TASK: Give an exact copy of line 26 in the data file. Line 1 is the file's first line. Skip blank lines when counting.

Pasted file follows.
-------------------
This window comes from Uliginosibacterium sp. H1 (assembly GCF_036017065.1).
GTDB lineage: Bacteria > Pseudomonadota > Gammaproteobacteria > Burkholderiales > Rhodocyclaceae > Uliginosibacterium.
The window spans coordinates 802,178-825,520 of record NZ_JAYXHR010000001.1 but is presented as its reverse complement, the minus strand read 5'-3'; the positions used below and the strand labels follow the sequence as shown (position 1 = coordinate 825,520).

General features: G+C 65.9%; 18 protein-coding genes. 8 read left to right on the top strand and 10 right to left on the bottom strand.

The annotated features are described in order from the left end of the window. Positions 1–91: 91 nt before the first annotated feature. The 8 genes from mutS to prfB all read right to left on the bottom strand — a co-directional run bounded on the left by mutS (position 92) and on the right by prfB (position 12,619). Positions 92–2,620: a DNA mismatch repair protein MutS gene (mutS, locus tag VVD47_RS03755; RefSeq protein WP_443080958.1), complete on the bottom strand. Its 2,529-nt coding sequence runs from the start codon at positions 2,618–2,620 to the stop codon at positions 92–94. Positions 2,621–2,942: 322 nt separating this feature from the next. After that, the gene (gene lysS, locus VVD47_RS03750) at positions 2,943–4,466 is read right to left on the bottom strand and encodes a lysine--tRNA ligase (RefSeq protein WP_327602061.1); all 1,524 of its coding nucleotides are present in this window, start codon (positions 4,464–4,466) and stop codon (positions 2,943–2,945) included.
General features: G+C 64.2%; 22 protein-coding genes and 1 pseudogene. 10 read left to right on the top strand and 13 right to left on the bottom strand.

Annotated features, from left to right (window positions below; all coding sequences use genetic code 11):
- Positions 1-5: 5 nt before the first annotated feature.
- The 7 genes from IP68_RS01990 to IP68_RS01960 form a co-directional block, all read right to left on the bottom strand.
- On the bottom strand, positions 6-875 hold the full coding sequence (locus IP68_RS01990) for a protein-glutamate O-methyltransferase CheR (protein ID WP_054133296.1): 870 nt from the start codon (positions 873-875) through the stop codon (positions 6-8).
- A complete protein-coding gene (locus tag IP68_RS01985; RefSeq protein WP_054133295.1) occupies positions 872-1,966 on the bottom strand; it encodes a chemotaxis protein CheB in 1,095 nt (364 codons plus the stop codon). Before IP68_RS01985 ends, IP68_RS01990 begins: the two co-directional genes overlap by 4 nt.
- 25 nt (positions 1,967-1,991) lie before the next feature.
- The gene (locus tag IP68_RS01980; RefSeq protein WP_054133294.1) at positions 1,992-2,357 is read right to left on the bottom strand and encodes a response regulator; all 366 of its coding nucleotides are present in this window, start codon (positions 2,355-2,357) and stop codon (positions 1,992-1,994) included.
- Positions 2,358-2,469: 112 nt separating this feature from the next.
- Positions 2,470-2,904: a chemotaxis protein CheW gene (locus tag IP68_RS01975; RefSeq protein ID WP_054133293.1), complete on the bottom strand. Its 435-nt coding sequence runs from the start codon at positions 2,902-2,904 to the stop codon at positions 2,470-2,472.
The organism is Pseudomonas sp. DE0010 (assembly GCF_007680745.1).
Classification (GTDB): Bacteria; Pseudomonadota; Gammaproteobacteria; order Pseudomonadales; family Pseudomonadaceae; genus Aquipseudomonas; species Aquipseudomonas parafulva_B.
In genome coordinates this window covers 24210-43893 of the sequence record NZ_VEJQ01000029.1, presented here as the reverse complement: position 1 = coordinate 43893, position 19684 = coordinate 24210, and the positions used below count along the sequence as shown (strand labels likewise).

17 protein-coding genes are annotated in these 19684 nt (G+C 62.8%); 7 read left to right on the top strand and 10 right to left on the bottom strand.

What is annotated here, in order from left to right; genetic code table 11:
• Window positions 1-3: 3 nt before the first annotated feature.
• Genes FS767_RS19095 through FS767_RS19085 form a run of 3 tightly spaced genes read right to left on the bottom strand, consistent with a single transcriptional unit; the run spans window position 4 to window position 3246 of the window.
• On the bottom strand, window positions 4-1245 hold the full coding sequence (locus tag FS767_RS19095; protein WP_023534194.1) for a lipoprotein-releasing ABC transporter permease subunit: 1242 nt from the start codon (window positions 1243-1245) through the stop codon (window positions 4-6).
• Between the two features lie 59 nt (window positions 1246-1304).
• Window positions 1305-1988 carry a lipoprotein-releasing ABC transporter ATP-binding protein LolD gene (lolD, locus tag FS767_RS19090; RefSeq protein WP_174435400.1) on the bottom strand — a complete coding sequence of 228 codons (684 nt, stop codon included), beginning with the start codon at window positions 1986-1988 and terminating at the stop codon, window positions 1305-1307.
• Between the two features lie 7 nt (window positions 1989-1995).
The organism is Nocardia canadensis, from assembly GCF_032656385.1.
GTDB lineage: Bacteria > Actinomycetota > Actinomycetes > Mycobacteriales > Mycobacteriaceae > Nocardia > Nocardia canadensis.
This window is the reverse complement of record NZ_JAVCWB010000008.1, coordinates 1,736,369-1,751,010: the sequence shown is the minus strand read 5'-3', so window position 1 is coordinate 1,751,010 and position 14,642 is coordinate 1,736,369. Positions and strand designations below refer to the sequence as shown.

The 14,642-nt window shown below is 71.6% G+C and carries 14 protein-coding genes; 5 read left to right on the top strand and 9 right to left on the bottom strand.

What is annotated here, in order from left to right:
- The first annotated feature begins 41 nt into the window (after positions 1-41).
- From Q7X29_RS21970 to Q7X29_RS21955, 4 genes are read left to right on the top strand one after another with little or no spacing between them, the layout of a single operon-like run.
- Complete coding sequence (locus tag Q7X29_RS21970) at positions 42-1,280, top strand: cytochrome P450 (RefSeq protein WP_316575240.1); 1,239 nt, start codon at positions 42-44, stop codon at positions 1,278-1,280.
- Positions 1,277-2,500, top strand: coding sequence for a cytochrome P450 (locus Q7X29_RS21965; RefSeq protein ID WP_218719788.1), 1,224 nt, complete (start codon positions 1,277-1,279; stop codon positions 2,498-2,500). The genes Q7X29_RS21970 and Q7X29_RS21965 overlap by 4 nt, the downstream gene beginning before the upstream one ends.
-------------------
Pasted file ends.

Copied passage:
• Between the two features lie 7 nt (window positions 1989-1995).